Don’t leave it too late to talk to your children about sex…or someone else might get to them first

Many of us assume that by middle childhood, a child would understand the concepts of the body as sacred, and of privacy…

And that they would be familiar with the word ‘sex’, some would be looking forward to puberty and many would have both real life and imaginary friends, right?

Well, not privacy for many. I mean, not if you consider the situation at a school assembly, where alongside other parents, I was at the back, listening to the school principal, teachers and learners as they took turns in executing their morning routines. With heightened tension, I moved my eyes slowly to my right-hand side. Coincidentally, they landed on another parent whose eyes seemed to have piercingly invited my instinct.

She was amused and fighting hard to hold back her laughter, while I was shockingly amused and visibly confused. Both of us had spotted a Grade two learner, coincidentally my daughter’s grade mate and friend, who lifted her school dress, pushed her pink underwear aside, and was scratching the line between her bum crack or her intergluteal cleft. I moved my eyes randomly through the tens of parents. Many were watching her and expressing different types of emotions.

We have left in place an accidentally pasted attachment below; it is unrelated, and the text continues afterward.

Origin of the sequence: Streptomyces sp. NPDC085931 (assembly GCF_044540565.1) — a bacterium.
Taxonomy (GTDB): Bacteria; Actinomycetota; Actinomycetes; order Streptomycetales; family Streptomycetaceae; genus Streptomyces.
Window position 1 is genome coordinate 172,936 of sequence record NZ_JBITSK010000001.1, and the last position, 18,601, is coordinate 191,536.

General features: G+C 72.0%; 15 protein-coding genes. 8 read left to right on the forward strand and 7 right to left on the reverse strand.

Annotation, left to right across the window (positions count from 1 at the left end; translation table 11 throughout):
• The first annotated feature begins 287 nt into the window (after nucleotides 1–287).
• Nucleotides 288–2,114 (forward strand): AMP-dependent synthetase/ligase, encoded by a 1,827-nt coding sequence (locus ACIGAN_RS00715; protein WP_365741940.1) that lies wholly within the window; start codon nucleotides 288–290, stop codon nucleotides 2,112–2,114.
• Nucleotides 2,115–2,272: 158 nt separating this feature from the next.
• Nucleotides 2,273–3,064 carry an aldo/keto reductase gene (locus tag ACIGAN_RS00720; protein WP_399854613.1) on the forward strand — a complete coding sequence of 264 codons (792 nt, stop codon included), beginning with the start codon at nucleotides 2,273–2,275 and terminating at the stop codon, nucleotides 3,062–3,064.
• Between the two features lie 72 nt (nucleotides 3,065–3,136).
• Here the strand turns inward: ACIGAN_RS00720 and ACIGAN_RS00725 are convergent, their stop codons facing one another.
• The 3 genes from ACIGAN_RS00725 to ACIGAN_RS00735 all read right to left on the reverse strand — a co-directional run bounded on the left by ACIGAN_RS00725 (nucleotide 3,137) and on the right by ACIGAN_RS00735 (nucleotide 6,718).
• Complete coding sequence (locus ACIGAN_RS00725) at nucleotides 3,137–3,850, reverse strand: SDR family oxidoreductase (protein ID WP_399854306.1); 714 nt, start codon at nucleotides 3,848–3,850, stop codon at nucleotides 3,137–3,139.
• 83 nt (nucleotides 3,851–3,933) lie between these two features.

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The question that crossed my mind was how an almost eight-year-old would not understand privacy

I have used this illustration in many of my talks on teaching privacy to children and parents. I consider that at this stage, early childhood lessons given from home have to be evident in a child. After all, it is assumed that teaching and supporting young children’s development at home serves as foundation for school learning – and this shows up in each child’s cognitive interaction both culturally, and developmentally, as they adapt to the culture of schooling outside their homes.

I agree with tons of middle childhood and adolescent researchers across the globe* that there are many handicaps to parents talking to, and teaching their children of all ages. These authors found that even from when children are young, the level of education, living arrangement, job situation, or socio-economic background, culture, religion, marital status, child-parents age, embarrassments from disclosure, children’s attitudes and many other factors are to blame. These factors even influence how parents speak to and teach their children, if at all; sometimes much more than does their willingness to do so. But when parenting is executed as a conscious and involved act, there is often a way.